Figure III
(A) A Pododesmus fibrous aragonite, ‘muscle pearl’. This is one of several ~1-mm pearls formed right at the edge of the adductor attachment of a Pododesmus macrocisma upper shell. The position is ambiguous—the pearls could have been associated with shell production, or with the mineralization produced around the attachment of muscle fibers onto the shell—the myostracum [‘hypostracum’ in Jameson [3]]. In other species, it might be difficult to tell which is what since the rougher myostracum material may resemble some generic anomalous mineralization… However, the Pododesmus shell is entirely made of calcite, except for the myostracum which is fibrous aragonite, as are these pearls. Reportedly, letter growth of such pearls turns to shell material. The same is reported in the older literature about classical pearls: some may come with myostracum centers… perhaps not unlike the one in Figure II, top right. Top right: Sheaves of fine aragonite fibers radiating from the center of the pearl. Bottom right: Fibers extend from the center to the surface of the pearl, occasionally interrupted by lenticular deposits of a deep green organic material that stains the pearl. Top right: The pearl as it were. Bottom right: A shard of it…
   (B) Shards of two Pinctada radiata pearls with fibrous aragonite nuclei. The fibrous aragonite is not organized precisely as in Pododesmus—fibers are not bundled in sheaves… but such details may never be apparent from non-destructive observations of pearls.
   (C) A detached P. radiata nucleus—the same as in Figure I, top right. Here: Top left: Detail of Figure I, top right in the scanning electron microscope. Top right: The nucleus, detached. Mid right: The edge of the crack in the nucleus showing consistent grainy mineral fabric over the rim; 9KX close-up in the mid left image. Bottom left: A shard of letter mineralization remains attached to the nucleus; it is made of the same material, and still the same is found around the ‘socket’ from where the nucleus has detached. Bottom right: Transition between nucleus material and nacre toward the outer rim of the ‘socket’, 18KX. Samples held at the University of Granada. Source: David Leblanc [Pododesmus], Mattar Pearls [P. radiata].

Most of the images above are lazy electron microscopy—the shots are just at the lowest magnification possible—~400X, giving a clean panoramic view that great photomicrography might as well best [yes, this is an invitation…]. Details shot around ~10–20KX [ESEM] are clearer in context; please see a couple of close-ups of the transition between nacre and the disordered ‘nucleation’ mineralization in the Pinctada radiata nucleus shown detaching in Figure I—what Jameson assumed to be shell repair material, but I am not as ready to. [22]

In some form, many of the other broad concepts of shell mineralization that were around in the background of the literature on natural pearl nucleation, are still around. [20] The correspondence is somewhat philosophical—much more detail is accessible, of course. Also, more can be said about the structure of natural pearl nuclei, not just because tools are better, but because shell materials are better known. Easily, the earliest ‘primer’ mineral fabric formed, initiating run-of-the-mill shell layers, has its correspondence in natural pearl nuclei. Interestingly, natural pearls that Jameson knew better than are known today do, in fact, call for the ‘violent assumption’ of cell specialization plasticity twice: first toward mineralization at nucleation, then to switch between different shell materials—these days it is understood that different shell materials are made by cells of slightly different looks, but very different specialization. [21]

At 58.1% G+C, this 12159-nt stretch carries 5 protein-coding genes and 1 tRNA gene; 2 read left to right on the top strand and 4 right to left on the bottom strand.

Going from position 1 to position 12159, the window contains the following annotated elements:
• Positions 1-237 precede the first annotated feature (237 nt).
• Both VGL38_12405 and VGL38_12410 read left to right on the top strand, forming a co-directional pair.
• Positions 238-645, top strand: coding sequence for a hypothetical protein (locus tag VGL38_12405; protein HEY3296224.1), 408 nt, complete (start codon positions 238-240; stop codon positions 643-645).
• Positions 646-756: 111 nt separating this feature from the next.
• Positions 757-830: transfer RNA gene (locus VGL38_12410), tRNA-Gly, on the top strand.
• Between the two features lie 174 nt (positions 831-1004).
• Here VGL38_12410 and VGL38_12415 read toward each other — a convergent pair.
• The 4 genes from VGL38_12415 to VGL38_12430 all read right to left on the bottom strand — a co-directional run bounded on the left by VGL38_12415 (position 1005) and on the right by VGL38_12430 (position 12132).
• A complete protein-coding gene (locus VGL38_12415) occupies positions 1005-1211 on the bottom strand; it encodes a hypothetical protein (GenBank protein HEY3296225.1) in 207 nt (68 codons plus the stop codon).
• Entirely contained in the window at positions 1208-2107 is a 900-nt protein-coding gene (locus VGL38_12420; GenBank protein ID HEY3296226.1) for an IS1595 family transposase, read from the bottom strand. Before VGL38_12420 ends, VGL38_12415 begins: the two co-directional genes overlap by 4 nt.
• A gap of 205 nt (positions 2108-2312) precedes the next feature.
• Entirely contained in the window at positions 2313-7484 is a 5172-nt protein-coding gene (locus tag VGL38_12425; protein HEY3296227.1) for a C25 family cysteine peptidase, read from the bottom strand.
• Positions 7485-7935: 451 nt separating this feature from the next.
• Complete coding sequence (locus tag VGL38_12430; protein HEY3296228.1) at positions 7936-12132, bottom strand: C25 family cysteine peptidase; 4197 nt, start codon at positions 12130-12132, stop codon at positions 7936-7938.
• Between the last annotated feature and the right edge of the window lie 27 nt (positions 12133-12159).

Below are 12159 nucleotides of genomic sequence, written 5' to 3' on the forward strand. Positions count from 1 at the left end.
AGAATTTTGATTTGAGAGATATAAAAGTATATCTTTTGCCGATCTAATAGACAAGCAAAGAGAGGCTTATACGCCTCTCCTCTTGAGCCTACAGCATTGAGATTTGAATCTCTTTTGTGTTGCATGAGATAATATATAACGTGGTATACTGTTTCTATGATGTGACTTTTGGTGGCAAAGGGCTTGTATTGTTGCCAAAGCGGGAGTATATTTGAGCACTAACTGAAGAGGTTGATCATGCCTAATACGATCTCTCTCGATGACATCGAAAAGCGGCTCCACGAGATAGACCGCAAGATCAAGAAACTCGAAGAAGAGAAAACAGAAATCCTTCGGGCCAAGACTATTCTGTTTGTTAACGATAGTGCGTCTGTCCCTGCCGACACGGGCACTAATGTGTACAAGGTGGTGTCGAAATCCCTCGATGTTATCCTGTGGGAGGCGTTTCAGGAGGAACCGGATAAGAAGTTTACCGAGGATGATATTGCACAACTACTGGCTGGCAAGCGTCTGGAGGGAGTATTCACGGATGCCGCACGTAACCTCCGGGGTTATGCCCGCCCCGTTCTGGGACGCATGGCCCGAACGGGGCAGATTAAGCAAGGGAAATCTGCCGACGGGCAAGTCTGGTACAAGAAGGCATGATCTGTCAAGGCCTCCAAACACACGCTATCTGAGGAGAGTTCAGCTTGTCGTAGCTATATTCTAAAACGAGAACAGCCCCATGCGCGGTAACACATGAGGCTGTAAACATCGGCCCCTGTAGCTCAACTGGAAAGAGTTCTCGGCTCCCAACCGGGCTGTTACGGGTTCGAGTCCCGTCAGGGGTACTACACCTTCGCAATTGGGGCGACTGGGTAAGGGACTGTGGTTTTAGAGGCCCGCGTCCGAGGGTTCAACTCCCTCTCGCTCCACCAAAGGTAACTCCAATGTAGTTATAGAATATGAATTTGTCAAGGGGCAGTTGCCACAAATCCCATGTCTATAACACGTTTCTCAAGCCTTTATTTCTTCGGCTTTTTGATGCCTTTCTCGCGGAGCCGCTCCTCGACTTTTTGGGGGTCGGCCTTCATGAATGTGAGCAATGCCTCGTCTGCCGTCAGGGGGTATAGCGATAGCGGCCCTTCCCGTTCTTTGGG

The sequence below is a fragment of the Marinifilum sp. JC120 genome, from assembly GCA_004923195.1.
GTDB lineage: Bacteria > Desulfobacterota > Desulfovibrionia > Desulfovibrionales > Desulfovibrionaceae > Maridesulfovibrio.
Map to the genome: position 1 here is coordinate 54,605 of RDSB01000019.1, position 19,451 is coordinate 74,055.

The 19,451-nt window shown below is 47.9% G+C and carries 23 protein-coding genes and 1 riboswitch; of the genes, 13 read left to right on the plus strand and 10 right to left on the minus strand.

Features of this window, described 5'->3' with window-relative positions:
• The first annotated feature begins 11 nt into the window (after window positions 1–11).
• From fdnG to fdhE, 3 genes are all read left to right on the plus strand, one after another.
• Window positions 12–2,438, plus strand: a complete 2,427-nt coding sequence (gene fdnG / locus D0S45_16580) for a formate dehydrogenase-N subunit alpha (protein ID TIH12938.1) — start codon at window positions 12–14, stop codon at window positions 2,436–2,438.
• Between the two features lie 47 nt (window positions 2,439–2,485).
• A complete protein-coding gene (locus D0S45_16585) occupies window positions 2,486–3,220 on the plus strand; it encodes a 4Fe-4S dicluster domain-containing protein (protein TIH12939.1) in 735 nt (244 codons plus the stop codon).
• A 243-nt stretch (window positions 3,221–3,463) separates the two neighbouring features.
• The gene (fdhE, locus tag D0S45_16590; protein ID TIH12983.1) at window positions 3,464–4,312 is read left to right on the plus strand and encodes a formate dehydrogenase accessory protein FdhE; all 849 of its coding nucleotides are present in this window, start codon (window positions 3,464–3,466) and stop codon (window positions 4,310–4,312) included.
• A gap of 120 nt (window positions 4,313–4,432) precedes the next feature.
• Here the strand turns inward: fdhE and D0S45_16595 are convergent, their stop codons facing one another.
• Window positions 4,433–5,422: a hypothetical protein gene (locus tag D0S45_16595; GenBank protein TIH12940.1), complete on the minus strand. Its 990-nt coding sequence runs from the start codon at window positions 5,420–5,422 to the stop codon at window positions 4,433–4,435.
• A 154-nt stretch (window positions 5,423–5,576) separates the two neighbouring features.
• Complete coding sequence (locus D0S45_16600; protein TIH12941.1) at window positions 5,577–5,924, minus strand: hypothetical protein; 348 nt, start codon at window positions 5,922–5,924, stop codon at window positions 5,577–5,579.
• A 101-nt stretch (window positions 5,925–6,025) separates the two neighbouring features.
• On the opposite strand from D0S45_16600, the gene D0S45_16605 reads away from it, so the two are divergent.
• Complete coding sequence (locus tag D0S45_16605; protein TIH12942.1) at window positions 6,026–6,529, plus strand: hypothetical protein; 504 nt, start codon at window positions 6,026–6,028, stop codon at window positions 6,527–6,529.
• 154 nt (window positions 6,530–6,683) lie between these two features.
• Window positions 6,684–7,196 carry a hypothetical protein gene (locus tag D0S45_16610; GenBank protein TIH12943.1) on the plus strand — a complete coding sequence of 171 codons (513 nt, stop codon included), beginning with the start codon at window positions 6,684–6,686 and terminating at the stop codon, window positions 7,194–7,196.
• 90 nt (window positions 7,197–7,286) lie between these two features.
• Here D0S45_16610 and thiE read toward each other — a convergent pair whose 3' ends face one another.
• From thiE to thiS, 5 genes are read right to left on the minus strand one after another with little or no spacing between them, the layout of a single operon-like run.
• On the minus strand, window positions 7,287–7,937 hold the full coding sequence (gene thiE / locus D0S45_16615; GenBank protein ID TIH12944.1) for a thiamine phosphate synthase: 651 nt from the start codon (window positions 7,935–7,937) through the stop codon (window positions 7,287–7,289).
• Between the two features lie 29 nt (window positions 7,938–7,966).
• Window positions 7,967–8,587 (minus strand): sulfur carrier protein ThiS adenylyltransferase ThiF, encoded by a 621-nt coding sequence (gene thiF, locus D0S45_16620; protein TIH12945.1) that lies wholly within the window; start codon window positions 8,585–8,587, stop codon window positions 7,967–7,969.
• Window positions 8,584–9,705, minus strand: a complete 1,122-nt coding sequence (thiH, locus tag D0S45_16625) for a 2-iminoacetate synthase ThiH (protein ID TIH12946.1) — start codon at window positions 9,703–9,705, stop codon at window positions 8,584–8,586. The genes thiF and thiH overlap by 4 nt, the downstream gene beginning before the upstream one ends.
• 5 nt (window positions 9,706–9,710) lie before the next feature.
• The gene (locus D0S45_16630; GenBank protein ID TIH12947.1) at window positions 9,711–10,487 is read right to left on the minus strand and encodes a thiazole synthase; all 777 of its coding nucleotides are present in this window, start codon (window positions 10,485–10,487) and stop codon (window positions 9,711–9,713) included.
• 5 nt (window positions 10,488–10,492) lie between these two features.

Pearls images
Figure IV
Pinctada radiata pearls of prismatic shell material [the outer layer of the shell] and nacre. Bottom left: Some of the batch of minute Pinctada radiata pearls I am using; the P. radiata pearls above were among these… Please notice the white and golden nacre, and a dark, fully prismatic pearl. The range of nacre’s qualities is apparent even in these small pearls; mineral structure varies subtly, often surprisingly. Breaking many pearls it becomes apparent that the much sung mechanical properties of nacre vary sample to sample as well. Much to be said! Top right and left: A drop pearl of prismatic material with partial nacre cover. This is an unusual, single nacre front. The gradation of brown reflects the extent of organic inclusions. Bottom right: Another drop, with much more extensive nacre cover [nearly transparent]. Jameson describes both prismatic aragonite and prismatic calcite pearls with full, fine nacre covers… It is difficult to say whether the prismatic or fibrous aragonite in such pearls is analogue to a shell material, possibly the myostracum, or may be a somewhat unexpectedly well structured anomalous mineralization produced along the pathway of secretory specialization toward nacre. However, the prismatic calcite of these pearls is intuitively analogous with the outer shell layer. Shell-making cells are thought to be able to switch between secretory regimes [a subject of current research [21]]… Samples held at the University of Granada. Source: Mattar Pearls. Optical microscope images taken at the University of Bourgogne, Dijon, with the help of Frédéric Marin, Jérôme Thomas and Christophe Durlet (COST STSM, December 2012).